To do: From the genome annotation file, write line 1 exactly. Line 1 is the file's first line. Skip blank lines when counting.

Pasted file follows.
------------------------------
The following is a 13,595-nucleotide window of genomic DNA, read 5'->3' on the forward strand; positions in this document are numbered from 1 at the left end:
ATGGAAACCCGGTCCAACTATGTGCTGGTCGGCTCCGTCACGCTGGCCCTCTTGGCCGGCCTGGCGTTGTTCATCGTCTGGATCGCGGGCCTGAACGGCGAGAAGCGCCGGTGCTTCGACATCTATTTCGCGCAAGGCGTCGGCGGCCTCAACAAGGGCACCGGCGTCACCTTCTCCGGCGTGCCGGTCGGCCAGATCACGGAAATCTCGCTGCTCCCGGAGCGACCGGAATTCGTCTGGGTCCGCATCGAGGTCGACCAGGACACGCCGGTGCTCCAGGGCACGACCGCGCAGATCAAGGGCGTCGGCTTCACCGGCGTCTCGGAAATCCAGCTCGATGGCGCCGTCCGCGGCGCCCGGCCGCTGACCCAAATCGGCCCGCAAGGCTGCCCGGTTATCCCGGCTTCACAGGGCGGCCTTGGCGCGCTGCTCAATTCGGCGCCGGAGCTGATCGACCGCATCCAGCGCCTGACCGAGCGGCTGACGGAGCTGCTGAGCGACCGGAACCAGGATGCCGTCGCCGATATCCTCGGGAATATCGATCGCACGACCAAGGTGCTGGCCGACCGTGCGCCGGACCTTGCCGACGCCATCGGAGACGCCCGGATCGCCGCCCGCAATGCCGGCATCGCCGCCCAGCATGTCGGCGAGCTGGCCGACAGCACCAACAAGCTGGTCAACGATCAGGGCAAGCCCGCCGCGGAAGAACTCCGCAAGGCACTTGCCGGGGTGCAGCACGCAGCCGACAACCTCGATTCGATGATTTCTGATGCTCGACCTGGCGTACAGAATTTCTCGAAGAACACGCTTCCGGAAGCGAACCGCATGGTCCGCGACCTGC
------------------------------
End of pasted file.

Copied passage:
The following is a 13,595-nucleotide window of genomic DNA, read 5'->3' on the forward strand; positions in this document are numbered from 1 at the left end: